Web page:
Data show that issue of immigration neither impacted voters’ decisions at the polls nor led to their staying home
When presented with the issue of immigration, voters overwhelmingly support Speaker Boehner’s immigration reform plan and want action on immigration reform this year
New York, NY – A survey of actual Republican primary voters in North Carolina’s Second Congressional District showed that despite the prominence that the issue of immigration had in the race – particularly after conservative commentators championed the issue[i] – immigration was not a material factor in voter turnout or voter decisions at the polls. Consistent with other primary races this year, voters ranked the Economy and Obamacare as the two most important issues. In fact, immigration ranked last among issues polled including the Economy, Obamacare, Moral Issues like Abortion and Gay Marriage, Jobs, and Spending. Further, not a single voter surveyed who stayed home reported that immigration was the primary reason they did not vote, and just 4 percent of voters who stayed home cited immigration as having any impact on their decision.
When asked about the immigration issue, 71 percent of voters surveyed said they support a plan in line with Speaker Boehner’s immigration reform standards[ii] with 71 percent in favor of a way for undocumented immigrants to attain legal status or U.S. citizenship. 78 percent of respondents said that they want Congress to pass immigration reform this year.
“It is clear that immigration was not a top tier issue for voters in this primary,” said pollster Glen Bolger, a partner at Public Opinion Strategies. “Primary voters also strongly back the “Boehner Plan” for immigration reform, once they learn it would include improved border security and enforcement, as well as a way for the undocumented immigrants who are already in this country to stay in this country, IF they pay penalties, pay back taxes, and learn English.”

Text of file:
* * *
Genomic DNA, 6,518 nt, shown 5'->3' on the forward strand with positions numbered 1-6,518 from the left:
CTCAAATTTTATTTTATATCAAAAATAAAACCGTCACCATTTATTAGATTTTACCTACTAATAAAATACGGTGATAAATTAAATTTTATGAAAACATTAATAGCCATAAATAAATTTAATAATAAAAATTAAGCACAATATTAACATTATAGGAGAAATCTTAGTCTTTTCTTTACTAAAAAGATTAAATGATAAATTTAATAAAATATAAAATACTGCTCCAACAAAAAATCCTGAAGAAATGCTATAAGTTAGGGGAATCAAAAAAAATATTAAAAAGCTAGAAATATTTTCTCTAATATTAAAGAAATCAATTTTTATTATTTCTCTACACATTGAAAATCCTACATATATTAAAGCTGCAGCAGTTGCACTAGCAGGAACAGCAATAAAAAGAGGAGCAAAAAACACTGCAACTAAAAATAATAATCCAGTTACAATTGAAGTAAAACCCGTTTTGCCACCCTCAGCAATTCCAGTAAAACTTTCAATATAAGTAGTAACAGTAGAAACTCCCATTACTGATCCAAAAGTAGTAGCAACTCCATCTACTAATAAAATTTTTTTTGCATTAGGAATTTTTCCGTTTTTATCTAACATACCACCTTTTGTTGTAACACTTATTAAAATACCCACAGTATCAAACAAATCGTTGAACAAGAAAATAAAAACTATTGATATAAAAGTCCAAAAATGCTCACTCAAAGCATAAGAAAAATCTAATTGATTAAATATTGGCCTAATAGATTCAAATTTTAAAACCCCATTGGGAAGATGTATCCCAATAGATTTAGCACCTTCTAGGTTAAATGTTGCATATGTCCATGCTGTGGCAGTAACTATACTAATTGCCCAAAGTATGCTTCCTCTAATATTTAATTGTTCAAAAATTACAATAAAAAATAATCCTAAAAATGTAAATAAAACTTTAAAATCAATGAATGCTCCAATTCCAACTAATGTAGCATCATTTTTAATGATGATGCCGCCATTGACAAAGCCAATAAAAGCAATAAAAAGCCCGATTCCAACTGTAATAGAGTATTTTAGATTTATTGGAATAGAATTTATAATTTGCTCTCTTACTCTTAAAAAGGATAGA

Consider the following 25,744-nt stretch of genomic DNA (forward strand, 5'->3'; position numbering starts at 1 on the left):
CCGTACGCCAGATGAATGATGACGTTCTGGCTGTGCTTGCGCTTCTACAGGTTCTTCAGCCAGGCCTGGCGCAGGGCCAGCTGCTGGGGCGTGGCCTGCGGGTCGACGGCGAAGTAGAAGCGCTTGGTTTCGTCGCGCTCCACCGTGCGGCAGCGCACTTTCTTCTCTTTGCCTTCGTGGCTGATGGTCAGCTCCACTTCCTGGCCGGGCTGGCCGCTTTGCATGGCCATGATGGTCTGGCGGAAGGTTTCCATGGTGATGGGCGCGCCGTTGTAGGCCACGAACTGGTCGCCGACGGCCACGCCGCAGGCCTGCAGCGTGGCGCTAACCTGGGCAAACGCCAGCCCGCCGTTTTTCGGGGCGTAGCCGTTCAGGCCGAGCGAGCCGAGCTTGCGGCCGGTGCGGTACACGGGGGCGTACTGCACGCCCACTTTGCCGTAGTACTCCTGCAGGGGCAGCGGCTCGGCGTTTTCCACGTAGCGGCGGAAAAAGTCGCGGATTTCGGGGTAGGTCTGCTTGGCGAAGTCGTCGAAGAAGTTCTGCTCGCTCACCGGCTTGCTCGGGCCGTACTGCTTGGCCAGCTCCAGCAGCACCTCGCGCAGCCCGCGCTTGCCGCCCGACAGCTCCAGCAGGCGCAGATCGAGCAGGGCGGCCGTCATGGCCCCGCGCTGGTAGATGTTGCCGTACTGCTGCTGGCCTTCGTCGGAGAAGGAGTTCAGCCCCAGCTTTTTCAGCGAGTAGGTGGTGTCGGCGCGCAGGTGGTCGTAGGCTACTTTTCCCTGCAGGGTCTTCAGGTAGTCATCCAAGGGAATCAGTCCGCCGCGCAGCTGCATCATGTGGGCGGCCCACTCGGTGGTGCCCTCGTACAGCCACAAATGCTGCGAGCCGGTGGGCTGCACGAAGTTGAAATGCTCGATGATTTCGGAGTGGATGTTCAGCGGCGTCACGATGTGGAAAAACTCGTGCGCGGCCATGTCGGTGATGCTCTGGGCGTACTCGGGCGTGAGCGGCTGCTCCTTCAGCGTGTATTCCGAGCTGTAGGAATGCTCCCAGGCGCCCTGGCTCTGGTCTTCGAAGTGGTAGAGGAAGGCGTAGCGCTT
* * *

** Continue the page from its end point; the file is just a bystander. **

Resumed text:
“Renee Ellmers’ victory shows what we already knew — that supporting immigration reform means standing up for what the majority of Americans believe should happen this year,” said John Feinblatt, Chairman of New American Economy. “Clearly, immigration reform is both smart policy and smart politics. There is no reason for Congressional inaction.”
Specifically, the survey found that:
- Voters ranked immigration the least important issue polled: Immigration ranked as the least important issue (just 6 percent of voters ranked it most important) placing last behind the Economy (28 percent), Obamacare (25 percent), Moral Issues like Abortion and Gay Marriage (15 percent), Jobs (10 percent), and Spending (9 percent) for Republican base voters.
- Immigration also ranked last among those who self-identify as strong conservatives (6 percent) and Tea Party supporters (7 percent).
- Voters who reported that they knew some or a lot about Rep. Ellmers’ stance on immigration still ranked the issue as least important (7 percent).
- Support for immigration reform did not depress voter turnout: Not a single respondent reported that immigration was the primary reason they stayed home on voting day, and just 4 percent of those who stayed home reported that immigration had any impact on their decision.
- Despite her position on immigration, Rep. Ellmers did better among those who identify as strong-GOP voters (59 percent) than she did among those who identify as more moderate (53 percent).
- While it may not influence their decision to go to the polls or whom they vote for, North Carolina Republicans are in support of immigration reform this year: 78 percent said that Congress should act this year, including 76 percent of those who identify as strong conservatives and 73 percent of those who identify as Tea Party supporters.
- 71 percent said that they support a plan in line with Speaker Boehner’s standards, including 73 percent of those who identify as strong conservatives and 66 percent of those who identify as Tea Party supporters.
- 71 percent said that they support a way for undocumented immigrants to attain legal status or U.S. citizenship, including 70 percent of those who identify as strong conservatives and 66 percent of those who identify as Tea Party supporters.
These results are in line with a poll of primary voters in Texas this past March that analyzed three contested Congressional Districts – one with an incumbent supporter of the immigration reform, one with an incumbent opponent, and one with an incumbent in the middle. In all three races, immigration had a negligible impact on voter turnout and voter decision.